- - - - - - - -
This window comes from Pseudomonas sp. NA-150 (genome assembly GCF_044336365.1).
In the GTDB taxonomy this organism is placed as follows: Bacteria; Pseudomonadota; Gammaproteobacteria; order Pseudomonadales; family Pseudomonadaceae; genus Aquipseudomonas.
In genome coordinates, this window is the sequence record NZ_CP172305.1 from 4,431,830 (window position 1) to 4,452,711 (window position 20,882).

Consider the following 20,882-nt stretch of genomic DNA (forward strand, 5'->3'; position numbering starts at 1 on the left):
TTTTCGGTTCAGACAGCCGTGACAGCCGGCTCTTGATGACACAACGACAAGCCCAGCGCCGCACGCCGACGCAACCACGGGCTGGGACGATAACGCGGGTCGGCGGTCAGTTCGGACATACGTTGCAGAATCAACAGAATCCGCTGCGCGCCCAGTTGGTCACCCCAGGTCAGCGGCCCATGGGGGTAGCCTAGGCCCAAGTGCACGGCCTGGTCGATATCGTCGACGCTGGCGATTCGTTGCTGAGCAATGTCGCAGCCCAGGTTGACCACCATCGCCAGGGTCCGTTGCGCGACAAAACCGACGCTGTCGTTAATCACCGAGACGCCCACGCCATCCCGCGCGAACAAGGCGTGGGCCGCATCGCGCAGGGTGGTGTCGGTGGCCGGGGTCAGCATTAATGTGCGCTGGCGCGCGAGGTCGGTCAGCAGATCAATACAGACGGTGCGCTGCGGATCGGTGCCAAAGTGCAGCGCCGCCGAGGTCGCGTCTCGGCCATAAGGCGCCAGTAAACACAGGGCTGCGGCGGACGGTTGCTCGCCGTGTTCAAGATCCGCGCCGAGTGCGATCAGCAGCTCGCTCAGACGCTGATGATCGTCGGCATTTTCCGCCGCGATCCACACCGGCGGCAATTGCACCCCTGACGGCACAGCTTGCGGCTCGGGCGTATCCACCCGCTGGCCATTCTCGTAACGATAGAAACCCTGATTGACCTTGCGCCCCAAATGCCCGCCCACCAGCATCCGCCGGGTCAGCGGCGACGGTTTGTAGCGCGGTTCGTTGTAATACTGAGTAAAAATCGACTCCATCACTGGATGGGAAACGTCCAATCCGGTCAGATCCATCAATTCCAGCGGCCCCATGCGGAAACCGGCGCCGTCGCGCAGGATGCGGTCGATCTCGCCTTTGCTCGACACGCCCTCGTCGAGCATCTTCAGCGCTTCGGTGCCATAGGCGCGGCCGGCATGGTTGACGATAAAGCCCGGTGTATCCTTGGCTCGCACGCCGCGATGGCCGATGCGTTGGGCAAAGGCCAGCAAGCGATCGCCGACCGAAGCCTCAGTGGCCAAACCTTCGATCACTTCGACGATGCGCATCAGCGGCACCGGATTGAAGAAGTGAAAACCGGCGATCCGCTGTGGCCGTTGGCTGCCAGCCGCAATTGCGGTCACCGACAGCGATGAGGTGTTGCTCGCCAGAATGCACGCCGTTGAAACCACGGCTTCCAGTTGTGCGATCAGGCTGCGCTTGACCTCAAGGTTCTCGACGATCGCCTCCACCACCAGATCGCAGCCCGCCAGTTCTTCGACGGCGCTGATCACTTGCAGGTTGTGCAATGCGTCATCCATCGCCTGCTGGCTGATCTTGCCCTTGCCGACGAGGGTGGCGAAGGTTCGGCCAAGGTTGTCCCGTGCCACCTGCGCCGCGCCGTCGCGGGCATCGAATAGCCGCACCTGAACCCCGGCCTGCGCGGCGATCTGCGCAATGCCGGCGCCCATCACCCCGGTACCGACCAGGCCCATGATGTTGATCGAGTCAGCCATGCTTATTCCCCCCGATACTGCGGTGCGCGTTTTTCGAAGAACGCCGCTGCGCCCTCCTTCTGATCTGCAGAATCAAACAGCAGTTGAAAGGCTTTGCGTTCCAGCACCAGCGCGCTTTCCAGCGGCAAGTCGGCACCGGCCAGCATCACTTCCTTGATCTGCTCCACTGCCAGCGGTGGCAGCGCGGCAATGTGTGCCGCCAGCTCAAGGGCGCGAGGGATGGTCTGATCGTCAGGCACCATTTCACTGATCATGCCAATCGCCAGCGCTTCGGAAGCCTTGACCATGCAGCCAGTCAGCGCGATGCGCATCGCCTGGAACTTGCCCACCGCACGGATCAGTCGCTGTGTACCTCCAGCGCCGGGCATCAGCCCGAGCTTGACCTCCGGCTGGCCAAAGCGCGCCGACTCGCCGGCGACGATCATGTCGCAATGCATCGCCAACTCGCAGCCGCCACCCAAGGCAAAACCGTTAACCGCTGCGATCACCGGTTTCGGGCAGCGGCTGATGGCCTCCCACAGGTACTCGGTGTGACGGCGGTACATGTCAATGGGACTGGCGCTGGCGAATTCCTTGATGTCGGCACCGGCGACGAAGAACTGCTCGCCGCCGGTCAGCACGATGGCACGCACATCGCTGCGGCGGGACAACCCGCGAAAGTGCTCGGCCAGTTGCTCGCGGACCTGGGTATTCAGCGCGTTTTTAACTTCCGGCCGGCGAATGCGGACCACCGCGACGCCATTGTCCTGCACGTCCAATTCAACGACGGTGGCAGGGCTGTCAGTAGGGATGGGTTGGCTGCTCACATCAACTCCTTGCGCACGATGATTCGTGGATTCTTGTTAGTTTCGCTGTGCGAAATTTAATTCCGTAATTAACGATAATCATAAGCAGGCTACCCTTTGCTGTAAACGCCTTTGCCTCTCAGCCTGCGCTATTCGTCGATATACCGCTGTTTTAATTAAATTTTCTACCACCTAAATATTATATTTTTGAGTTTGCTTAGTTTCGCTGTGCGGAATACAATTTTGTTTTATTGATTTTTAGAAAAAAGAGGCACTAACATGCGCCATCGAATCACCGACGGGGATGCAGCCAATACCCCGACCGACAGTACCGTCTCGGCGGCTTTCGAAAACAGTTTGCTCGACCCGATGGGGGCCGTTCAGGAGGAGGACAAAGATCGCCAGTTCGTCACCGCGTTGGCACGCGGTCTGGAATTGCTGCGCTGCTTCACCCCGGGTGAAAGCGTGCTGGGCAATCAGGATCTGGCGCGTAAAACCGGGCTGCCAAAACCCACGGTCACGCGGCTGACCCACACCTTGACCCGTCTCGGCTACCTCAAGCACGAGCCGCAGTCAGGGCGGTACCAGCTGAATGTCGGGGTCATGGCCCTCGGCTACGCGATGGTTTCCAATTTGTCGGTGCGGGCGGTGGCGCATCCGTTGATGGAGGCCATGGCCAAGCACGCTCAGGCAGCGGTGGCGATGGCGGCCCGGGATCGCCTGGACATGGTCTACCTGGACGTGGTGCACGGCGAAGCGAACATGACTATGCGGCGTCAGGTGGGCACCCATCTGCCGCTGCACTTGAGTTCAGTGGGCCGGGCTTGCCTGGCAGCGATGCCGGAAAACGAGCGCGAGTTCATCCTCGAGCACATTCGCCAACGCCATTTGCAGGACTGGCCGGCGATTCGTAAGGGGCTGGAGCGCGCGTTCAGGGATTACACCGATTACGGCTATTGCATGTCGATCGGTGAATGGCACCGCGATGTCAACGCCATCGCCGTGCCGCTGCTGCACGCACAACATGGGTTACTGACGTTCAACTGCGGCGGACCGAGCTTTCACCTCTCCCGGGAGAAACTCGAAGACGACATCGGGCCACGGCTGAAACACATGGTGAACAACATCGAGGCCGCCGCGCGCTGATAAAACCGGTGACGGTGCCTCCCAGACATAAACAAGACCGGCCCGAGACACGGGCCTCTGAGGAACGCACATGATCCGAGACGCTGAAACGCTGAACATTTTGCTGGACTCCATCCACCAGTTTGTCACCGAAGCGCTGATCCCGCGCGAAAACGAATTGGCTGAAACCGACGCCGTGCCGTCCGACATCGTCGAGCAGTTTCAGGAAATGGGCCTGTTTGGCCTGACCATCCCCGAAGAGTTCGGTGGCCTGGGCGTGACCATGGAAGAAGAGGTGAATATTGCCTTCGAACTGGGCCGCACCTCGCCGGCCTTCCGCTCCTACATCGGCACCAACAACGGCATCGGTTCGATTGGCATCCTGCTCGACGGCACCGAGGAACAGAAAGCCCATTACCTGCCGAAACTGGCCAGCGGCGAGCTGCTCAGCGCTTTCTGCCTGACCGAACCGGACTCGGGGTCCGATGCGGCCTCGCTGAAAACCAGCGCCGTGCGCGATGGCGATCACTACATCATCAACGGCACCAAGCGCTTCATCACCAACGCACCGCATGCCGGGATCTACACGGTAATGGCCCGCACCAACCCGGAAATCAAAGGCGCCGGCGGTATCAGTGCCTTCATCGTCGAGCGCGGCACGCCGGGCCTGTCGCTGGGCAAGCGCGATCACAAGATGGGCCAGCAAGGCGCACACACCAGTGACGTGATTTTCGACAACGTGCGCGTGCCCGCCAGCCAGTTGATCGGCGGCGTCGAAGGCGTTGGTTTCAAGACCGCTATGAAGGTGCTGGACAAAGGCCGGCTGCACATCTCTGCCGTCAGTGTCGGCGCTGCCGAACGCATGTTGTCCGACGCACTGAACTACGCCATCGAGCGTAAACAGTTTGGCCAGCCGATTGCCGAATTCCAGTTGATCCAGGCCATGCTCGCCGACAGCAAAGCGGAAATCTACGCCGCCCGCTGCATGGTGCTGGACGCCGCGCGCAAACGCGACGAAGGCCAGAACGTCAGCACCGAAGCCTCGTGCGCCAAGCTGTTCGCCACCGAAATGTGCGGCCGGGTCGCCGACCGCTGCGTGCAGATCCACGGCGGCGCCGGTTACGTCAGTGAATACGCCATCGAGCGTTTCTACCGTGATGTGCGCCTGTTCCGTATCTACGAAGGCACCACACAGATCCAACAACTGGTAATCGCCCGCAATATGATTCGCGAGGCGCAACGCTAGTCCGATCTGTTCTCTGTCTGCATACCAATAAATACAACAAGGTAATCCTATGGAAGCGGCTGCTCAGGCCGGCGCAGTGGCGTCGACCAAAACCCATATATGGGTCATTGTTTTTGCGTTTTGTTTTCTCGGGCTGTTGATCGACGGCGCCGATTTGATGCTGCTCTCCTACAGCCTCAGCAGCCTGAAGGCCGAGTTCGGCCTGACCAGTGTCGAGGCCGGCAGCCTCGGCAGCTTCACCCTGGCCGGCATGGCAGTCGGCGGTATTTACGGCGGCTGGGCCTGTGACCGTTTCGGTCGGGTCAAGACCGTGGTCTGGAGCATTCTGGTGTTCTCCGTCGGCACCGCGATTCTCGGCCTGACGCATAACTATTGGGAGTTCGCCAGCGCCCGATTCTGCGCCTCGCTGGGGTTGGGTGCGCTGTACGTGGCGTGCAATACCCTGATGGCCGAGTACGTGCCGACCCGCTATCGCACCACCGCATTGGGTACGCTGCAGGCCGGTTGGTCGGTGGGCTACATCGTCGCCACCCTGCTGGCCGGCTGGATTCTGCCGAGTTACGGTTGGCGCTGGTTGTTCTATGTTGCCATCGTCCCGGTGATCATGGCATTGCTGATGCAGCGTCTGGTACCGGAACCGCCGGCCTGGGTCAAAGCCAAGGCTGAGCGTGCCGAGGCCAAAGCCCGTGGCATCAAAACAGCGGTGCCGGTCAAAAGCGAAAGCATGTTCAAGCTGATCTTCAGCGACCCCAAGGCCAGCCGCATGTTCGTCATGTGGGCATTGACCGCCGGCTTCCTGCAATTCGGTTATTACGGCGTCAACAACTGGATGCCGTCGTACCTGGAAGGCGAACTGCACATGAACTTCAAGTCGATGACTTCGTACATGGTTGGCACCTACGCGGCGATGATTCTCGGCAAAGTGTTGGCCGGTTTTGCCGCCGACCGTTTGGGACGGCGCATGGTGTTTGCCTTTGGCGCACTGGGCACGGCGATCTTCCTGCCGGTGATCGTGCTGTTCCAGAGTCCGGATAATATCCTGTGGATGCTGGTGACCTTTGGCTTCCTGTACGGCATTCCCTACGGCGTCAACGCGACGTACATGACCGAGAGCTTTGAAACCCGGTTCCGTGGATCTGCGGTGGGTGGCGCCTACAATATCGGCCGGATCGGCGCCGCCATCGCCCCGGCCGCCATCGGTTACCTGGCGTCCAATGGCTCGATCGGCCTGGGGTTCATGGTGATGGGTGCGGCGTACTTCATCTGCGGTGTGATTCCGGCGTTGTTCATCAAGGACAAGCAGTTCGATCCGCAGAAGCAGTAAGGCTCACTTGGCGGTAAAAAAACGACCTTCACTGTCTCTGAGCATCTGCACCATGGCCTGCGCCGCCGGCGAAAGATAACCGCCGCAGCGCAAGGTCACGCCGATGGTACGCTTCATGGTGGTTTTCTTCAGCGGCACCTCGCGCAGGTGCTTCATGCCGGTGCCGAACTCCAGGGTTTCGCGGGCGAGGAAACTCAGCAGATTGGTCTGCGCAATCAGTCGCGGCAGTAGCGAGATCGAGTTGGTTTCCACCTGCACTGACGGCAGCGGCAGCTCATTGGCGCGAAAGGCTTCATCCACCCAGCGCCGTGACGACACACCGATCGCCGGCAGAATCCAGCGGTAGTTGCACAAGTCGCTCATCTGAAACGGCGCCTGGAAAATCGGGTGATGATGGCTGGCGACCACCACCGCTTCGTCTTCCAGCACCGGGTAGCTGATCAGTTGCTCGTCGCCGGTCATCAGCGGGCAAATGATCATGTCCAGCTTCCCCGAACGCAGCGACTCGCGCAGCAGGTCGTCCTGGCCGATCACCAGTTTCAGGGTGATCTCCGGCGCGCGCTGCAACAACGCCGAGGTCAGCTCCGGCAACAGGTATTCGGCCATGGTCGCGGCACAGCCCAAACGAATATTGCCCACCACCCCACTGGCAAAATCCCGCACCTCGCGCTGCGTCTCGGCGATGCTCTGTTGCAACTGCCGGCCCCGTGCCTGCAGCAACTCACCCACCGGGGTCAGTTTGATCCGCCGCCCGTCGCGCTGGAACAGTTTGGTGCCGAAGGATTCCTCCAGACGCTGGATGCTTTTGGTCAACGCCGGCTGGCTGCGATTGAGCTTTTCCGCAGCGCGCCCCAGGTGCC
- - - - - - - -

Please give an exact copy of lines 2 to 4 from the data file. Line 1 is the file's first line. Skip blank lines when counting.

In the GTDB taxonomy this organism is placed as follows: Bacteria; Pseudomonadota; Gammaproteobacteria; order Pseudomonadales; family Pseudomonadaceae; genus Aquipseudomonas.
In genome coordinates, this window is the sequence record NZ_CP172305.1 from 4,431,830 (window position 1) to 4,452,711 (window position 20,882).

Consider the following 20,882-nt stretch of genomic DNA (forward strand, 5'->3'; position numbering starts at 1 on the left):